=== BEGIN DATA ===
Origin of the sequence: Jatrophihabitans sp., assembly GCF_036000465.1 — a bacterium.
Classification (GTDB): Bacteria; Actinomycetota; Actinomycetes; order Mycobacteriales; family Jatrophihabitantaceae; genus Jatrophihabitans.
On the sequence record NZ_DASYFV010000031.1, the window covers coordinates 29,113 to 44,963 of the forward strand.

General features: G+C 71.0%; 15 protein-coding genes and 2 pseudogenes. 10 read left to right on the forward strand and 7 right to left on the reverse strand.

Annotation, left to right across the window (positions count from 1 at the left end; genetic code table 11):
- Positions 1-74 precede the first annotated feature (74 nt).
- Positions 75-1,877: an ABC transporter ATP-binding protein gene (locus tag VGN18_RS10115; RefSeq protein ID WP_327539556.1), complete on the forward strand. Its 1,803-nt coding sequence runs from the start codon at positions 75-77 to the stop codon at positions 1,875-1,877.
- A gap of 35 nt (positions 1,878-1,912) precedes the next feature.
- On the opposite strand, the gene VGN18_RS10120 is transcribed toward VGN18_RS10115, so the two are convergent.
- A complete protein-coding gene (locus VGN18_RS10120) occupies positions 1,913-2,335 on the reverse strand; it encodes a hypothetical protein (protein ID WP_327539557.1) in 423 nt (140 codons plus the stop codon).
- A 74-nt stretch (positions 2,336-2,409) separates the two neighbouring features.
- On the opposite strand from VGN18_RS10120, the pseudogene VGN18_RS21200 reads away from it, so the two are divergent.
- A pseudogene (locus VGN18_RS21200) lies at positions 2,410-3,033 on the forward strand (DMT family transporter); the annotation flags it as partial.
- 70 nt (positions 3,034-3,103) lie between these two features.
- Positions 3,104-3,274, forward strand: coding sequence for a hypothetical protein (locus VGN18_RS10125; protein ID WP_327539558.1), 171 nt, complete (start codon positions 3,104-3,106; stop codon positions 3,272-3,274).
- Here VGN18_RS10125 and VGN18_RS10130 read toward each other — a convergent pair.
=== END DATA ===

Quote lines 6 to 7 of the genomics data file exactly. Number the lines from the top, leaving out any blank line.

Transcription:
- Positions 1-74 precede the first annotated feature (74 nt).
- Positions 75-1,877: an ABC transporter ATP-binding protein gene (locus tag VGN18_RS10115; RefSeq protein ID WP_327539556.1), complete on the forward strand. Its 1,803-nt coding sequence runs from the start codon at positions 75-77 to the stop codon at positions 1,875-1,877.